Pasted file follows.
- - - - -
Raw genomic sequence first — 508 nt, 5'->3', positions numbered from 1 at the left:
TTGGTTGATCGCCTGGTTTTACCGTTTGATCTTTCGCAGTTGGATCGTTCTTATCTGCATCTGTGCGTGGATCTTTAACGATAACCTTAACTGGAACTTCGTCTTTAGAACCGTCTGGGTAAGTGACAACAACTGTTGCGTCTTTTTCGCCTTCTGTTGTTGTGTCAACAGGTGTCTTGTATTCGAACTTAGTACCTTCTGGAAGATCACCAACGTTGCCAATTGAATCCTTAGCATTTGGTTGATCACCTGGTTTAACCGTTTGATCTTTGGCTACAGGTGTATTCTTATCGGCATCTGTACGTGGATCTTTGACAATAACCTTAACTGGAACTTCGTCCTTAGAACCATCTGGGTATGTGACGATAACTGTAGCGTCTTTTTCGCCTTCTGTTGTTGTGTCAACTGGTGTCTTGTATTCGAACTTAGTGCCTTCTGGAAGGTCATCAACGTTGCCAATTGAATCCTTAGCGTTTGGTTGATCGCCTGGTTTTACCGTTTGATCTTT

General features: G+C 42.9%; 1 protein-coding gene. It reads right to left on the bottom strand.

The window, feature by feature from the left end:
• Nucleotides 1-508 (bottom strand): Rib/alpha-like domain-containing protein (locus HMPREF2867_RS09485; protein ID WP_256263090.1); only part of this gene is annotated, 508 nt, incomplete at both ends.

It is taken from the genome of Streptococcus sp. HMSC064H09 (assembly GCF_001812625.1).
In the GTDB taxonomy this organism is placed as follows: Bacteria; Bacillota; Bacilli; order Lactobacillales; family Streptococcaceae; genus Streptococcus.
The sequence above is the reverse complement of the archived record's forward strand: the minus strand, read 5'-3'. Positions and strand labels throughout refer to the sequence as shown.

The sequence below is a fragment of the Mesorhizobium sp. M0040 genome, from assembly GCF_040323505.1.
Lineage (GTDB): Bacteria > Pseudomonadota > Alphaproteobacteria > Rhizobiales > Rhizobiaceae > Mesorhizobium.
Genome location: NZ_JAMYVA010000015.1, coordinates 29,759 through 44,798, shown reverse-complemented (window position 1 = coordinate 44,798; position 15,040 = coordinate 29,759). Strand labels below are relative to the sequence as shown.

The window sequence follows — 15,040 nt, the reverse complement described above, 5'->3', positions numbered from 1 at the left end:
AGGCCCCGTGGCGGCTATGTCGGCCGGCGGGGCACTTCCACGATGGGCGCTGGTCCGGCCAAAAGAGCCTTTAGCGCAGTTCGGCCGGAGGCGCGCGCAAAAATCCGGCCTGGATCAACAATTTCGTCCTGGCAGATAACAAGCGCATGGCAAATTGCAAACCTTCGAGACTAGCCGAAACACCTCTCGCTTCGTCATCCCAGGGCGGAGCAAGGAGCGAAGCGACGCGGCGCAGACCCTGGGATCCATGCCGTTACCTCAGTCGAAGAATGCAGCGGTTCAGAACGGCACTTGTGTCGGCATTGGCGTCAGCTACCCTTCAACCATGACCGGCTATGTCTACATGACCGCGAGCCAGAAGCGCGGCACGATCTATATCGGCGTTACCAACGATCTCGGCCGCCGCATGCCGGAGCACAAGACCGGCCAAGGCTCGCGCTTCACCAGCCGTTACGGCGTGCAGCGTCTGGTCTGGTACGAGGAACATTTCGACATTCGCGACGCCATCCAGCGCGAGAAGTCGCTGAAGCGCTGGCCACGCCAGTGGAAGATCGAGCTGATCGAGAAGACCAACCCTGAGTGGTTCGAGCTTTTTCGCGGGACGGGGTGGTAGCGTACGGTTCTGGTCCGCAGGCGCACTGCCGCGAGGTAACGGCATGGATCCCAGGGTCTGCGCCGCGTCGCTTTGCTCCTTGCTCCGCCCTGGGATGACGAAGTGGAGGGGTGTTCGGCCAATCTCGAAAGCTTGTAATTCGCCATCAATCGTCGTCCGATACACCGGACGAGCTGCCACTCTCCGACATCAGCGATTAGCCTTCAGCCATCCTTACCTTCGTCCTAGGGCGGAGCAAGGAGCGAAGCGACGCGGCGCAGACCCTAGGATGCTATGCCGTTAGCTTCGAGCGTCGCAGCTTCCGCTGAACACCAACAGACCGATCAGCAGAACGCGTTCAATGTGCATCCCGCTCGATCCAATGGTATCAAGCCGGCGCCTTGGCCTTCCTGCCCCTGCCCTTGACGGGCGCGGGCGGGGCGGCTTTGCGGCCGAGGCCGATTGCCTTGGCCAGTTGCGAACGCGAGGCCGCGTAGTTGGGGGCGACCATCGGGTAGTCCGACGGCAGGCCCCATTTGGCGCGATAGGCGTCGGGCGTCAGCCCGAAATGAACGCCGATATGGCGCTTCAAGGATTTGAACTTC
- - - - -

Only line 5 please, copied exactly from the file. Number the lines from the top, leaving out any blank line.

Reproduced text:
• Nucleotides 1-508 (bottom strand): Rib/alpha-like domain-containing protein (locus HMPREF2867_RS09485; protein ID WP_256263090.1); only part of this gene is annotated, 508 nt, incomplete at both ends.